Lectures & Talks

Lectures & Talks

Each month, the Denver Art Museum hosts a variety of lectures that allow guests to connect more closely with the museum and its collections. Enjoy lectures and talks hosted by curators, artists, and leaders in their fields.

  • painting of Monet's garden and home
    Event: Programs & Lectures

    Monet As a Draftsman: Between Drawing and Pictorial Invention (SOLD OUT)

    with Marianne Mathieu
    Thursday, December 12, 2019 - 6:00pm7:00pm.

    This presentation is sold out.

    The reproduction of fleeting natural impressions played a central role in the art of Claude Monet (1840-1926).

    Like no other Impressionist, he explored the topography and the specific lighting moods of different locations, from the metropolis of Paris to the remote Seine villages of Vétheuil and Giverny.

    This lecture by Marianne Mathieu will explore the evolution of Monet's art from the 1850s to the 1920s with a focus on the places - both at home and on the road - from which he drew inspiration for his painting. More

  • Waterlilies underneath a bridge
    Event: Programs & Lectures

    Monet: The Painter and His Gardens

    with George Shackelford
    Sunday, January 12, 2020 - 2:00pm3:00pm.

    From the beginning of his career in the 1860s, Claude Monet painted not only the untamed fields, roads, and rivers of his native France, but also the lawns, pathways, and ponds of its gardens, both public and private.

    George Shackelford, Deputy Director of the Kimbell Art Museum, will discuss the artist’s fascination with gardens—particularly his own—from the 1860s to his death in 1926.

    Doors open at 1:30 pm. More

  • Ballgames and Masquerades: Identity and Performance at Los Horcones, Chiapas
    Event: Programs & Lectures

    Ballgames and Masquerades: Identity and Performance at Los Horcones, Chiapas

    with Claudia Garcia-Des Lauriers
    Thursday, January 16, 2020 - 2:30pm3:30pm.

    The site of Los Horcones on the Pacific coast of Chiapas was an important Early Classic (AD 200-700) gateway community.

    It was strategically positioned along an important trade corridor, and because of this drew the attention of merchants from Teotihuacan, the great Central Mexican metropolis.

    Teotihuacan and Los Horcones were connected economically and ideologically, and this strategic location left a mark in the form of a diverse archaeological record. More

  • Gloria Groom standing in front of a Manet painting
    Event: Programs & Lectures

    The Impressionists' Passion for Fashion

    with Gloria Groom, The Art Institute of Chicago
    Wednesday, January 22, 2020 - 6:00pm7:00pm.

    By 1860, Paris was the style capital--as well as art capital--of the world.

    The fashion industry was booming. Off-the-rack clothing made new styles available to vast numbers of men and women, the department store was on the rise, and fashion magazines flew off the shelves.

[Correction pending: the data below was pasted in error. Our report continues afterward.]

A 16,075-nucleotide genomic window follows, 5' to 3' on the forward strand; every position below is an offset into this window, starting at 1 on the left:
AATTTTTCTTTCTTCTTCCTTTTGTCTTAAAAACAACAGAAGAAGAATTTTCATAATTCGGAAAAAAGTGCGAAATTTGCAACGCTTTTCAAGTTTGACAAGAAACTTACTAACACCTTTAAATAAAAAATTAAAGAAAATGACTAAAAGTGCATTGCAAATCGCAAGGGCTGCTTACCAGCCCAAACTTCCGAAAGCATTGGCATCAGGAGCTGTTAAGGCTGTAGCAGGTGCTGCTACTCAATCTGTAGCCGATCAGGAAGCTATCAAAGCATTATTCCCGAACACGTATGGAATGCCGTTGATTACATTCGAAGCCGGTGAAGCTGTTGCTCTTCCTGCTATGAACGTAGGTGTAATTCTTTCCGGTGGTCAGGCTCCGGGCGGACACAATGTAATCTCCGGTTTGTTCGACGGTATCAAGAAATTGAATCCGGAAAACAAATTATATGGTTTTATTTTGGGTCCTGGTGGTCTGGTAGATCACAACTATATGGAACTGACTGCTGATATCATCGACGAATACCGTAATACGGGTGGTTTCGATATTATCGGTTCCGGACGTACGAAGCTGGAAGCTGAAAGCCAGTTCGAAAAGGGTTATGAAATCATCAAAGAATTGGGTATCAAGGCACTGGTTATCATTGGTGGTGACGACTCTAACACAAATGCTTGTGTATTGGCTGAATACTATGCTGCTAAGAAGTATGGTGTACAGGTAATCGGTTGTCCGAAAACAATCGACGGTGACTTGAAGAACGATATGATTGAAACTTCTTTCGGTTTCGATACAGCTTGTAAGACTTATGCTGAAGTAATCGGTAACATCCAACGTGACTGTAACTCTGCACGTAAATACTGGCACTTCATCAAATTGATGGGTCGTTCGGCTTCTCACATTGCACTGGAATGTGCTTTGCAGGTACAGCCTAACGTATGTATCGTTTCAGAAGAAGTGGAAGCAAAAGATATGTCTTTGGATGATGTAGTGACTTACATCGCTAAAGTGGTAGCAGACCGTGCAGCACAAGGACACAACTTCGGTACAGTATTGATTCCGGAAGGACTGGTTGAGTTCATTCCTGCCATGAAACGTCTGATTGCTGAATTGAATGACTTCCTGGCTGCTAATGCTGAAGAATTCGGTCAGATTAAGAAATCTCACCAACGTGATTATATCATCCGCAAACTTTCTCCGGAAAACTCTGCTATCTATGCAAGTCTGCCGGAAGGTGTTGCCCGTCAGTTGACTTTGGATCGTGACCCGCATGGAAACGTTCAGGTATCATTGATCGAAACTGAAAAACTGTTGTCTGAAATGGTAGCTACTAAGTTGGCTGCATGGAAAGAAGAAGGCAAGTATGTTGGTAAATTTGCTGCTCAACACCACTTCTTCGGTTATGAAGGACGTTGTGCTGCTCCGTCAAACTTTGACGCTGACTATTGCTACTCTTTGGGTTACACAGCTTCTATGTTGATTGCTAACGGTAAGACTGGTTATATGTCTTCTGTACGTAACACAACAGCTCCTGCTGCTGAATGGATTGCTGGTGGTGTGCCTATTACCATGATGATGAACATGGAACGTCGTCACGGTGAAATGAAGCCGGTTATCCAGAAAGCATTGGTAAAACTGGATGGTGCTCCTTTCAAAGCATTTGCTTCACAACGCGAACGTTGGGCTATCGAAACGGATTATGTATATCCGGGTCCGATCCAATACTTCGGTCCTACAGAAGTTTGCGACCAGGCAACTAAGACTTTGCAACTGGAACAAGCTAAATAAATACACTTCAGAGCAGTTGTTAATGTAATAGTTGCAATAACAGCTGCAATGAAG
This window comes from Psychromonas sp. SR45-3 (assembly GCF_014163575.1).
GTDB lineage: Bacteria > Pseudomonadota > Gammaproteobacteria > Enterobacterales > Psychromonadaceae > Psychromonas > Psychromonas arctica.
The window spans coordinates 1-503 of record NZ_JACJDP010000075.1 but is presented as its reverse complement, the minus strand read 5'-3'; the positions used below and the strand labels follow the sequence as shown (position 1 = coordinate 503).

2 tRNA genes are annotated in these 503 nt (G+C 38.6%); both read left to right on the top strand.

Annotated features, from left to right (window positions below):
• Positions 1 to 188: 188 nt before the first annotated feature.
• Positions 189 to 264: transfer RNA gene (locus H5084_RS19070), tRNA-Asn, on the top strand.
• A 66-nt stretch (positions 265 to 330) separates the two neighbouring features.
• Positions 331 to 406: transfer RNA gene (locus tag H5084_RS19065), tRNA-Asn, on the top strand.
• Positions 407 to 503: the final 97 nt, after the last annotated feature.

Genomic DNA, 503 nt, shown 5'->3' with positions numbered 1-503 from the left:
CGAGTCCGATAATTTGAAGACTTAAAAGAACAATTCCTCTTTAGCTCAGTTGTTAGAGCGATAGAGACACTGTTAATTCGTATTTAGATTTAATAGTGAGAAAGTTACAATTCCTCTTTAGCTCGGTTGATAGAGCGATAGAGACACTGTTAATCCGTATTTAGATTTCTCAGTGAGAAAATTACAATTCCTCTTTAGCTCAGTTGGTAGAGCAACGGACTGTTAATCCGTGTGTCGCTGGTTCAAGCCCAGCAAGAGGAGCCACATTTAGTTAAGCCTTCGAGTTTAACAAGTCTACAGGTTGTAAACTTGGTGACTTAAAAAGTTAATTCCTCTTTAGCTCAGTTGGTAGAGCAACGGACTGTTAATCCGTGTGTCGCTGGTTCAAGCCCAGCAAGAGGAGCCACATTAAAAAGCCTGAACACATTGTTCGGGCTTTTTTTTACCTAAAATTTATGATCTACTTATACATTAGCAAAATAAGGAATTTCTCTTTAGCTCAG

Impressionists and other modern artists were fascinated by the innovative, changeable qualities of the new fashion industry. More

  • Image depicts the extensive roots system at the base of a large tree that has grown around a carved stone Buddha head.
    Event: Programs & Lectures

    Anderman Photography Lecture: Linda Connor

    Wednesday, February 19, 2020 - 7:00pm8:30pm.

    Linda Connor creates photographs that explore human connection to the spiritual world through monuments, sites, objects and ritual. More

  • A trapezoid shaped window looks at the sky with a tiered square window below providing a view of the landscape. Two stone walls frame either side of the windows.
    Event: Programs & Lectures

    Diego Rivera in El Pedregal: Constructing a Pyramid, Founding a Museum

    with Cristóbal Jacóme-Moreno
    Thursday, February 20, 2020 - 1:30pm2:30pm.

    This presentation focuses on Diego Rivera’s appropriation of Pre-Columbian spaces and figures in one of his most renowned works: the Anahuacalli museum of archaeology (1940-1957).

    In this architectural space, Dr. Cristóbal Jacóme-Moreno argues, Rivera understood Mexico’s pre-Columbian past not only as a series of successive events in time, but especially as an active, integrative force in an ever-changing present. More

  • Agustín Cárdenas with Mon Ombre Après Minuit, 1963
    Event: Programs & Lectures

    In the Shadow of Surrealism from Cuba to Paris:The Sculpture of Agustín Cárdenas

    with Susan Power
    Wednesday, March 4, 2020 - 6:00pm8:00pm.

    Note: This presentation has been rescheduled to March 4 from the original date. Tickets will be available at a later date.

    Often dubbed “the surrealist sculptor par excellence,” Cuban artist Agustín Cárdenas (1927-2001) participated in the surrealist group’s activities, most notably their international exhibitions, both in Paris and abroad during the postwar period. More